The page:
If I Were Prime Minister

“Integration, integration, integration”. That would be my slogan, because too much of what doesn’t work arises from how we often organize ourselves in an unintelligent ways – in policy silos, rather than seeing the bigger picture.

Take the National Health Service. At the same time as costing more it is subject to massive increasing demand, including from chronic conditions such as mental illness and obesity. One way to address this is through prevention and harnessing the massive proven power of green space and access to natural areas. Yet the protection of nature is treated as an unaffordable cost even, when official evidence shows how we could save billions through the therapeutic benefits of nature being available to more people. I’d pass a new Nature and Wellbeing Act to help join the dots.

More joined up policies could deliver benefits on the cost of living too. Take water. At the moment many of us pay major costs in our bills arising from water treatment. This is often needed to remove soils and chemicals that get into water because of how we farm. If we spent agricultural subsidies more intelligently, so that farmers farmed sustainably, it could make our water cheaper while at the same time preventing rivers silting up, thereby reducing flood risk.

In our fast changing, uncertain and ever more volatile world, I’d seek to redefine what we believe are the best routes to energy and food security. Instead of seeing these aims best pursued through global free markets (which in any event are a myth), I’d focus on building strength at home. This would be achieved by protecting soils and pollinators and by setting the UK on a path toward having a wholly renewable and super efficient energy economy. Policies would deliberately encourage job creation and technological innovation in both these strategic sectors.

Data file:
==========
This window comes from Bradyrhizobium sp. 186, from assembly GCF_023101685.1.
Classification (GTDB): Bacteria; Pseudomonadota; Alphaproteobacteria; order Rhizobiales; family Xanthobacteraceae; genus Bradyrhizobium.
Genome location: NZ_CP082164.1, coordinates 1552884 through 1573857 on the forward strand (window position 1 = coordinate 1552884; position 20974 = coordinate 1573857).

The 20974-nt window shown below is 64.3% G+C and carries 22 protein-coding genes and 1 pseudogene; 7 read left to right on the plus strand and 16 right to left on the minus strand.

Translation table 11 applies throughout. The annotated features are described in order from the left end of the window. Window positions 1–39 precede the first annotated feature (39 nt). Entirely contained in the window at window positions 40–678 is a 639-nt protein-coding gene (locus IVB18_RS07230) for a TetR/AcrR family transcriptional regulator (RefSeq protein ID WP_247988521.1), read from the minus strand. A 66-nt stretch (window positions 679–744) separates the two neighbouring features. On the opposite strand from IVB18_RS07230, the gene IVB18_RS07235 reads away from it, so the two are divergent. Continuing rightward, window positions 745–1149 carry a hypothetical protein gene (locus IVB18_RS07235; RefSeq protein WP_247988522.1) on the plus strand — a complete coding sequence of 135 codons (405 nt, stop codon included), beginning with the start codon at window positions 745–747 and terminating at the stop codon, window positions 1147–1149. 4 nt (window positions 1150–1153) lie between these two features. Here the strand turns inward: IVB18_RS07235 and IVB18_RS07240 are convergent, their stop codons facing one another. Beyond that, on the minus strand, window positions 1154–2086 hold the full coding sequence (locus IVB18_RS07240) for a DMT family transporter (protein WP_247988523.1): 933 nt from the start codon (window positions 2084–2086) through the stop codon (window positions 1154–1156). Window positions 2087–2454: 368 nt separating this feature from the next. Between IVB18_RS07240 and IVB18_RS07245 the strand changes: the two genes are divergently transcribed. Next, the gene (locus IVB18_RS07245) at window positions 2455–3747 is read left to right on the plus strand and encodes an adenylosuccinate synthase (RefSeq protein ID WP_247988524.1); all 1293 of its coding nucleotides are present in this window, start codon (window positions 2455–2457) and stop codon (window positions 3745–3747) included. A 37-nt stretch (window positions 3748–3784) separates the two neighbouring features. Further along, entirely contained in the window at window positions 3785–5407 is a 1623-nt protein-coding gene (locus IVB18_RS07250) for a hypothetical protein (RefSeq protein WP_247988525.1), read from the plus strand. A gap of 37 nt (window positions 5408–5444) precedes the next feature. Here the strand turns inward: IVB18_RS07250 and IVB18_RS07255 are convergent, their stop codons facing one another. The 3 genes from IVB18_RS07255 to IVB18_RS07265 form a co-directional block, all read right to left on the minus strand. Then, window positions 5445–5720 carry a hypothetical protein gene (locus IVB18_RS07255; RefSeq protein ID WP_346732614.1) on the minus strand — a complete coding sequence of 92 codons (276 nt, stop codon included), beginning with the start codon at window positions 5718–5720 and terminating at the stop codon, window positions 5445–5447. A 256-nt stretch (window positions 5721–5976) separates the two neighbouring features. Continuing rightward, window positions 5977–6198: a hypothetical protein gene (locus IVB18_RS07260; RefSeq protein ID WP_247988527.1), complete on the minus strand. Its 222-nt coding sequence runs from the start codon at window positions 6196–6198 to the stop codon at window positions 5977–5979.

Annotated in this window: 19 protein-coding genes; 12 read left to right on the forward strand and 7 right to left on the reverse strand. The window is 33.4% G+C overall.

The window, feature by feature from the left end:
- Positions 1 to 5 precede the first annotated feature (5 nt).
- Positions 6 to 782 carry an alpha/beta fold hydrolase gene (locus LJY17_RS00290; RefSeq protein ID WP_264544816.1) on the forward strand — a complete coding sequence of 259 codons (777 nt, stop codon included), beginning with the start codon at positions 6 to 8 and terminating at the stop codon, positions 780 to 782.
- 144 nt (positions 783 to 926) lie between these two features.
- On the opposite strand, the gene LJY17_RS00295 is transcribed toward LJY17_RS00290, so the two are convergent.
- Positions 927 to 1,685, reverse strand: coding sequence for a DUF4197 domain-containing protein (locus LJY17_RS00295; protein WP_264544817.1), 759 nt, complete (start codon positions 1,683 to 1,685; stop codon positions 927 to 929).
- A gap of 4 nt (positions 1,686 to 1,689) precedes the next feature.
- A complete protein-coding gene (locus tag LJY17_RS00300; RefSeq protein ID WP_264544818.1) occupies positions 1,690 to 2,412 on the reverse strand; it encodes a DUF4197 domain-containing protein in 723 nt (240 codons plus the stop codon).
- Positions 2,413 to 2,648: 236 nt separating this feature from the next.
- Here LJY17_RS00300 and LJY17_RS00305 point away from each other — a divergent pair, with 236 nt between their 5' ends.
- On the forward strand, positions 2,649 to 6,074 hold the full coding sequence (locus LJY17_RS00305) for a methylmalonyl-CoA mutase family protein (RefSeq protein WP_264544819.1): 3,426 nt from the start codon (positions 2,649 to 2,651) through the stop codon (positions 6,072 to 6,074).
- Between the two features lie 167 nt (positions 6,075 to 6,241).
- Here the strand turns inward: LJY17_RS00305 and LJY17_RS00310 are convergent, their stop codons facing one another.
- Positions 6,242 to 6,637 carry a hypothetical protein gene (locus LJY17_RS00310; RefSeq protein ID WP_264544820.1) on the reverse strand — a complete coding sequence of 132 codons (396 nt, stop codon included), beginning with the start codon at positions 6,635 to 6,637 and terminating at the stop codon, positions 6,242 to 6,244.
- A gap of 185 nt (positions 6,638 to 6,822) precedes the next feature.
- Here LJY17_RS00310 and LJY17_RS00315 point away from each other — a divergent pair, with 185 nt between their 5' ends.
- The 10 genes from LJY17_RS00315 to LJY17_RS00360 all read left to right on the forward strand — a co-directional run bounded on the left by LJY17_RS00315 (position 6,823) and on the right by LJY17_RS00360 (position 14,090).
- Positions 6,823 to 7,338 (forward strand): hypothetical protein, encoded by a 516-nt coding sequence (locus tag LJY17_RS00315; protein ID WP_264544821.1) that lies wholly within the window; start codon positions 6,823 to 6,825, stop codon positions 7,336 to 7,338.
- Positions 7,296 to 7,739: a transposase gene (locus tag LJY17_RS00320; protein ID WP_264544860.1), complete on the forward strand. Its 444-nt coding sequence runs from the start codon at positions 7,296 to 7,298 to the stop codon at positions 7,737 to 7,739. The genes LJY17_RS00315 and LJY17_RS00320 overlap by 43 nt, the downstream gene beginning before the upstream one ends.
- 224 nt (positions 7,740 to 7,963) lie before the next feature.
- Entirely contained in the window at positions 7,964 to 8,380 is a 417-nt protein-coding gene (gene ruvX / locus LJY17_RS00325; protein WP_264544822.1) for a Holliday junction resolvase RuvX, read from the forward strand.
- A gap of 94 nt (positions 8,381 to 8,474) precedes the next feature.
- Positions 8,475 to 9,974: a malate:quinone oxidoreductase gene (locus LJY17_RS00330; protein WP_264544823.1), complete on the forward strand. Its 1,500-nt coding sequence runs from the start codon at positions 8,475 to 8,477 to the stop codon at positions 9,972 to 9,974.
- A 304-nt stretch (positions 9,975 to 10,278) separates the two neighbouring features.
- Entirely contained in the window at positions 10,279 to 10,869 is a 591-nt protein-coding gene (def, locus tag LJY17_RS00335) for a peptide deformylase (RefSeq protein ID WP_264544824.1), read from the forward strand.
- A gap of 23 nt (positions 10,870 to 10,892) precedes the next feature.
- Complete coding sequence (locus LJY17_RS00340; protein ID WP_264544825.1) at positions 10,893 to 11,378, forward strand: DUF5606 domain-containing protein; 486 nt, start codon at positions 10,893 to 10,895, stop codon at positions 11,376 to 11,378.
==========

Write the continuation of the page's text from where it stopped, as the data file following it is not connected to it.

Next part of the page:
I’d also take steps to improve the security of our financial sector, including through new laws to make it more likely that those who threaten Britain’s economy through reckless and illegal behavior in financial organisations serve long prison sentences.

On education I’d look www.cialisgeneriquefr24.com for ways to impart wisdom, knowledge and creativity, rather than memory tests that simply churn out exam passes. Intellectual excellence would be encouraged and rewarded but the emphasis on University level education would be balanced with far more support for vocational training and apprenticeships.

I’d treat inequality as one of the gravest and most corrosive threats to our freedom and society. I’d tackle this in part on the back of a "Green New Deal". This would provide economic stimulus and create quality jobs on the back of upgrading the country’s housing stock and building green infrastructure paid for from a new round of quantitative easing and through aggressive tax collection. I’d also adopt policies that would attract economic activity to the North and West, thereby helping to deal with the acute housing shortage and overloaded infrastructure in the South-East.

To help pull all this together a new system for compiling our national accounts would be adopted. Right now we largely judge our success based on growth in GDP. This is not enough. For policy to work we need data on social trends and to show whether the natural systems that sustain our health, wealth and security are improving or declining. Integration, integration, integration.

First published by The Independent, 12th February 2014.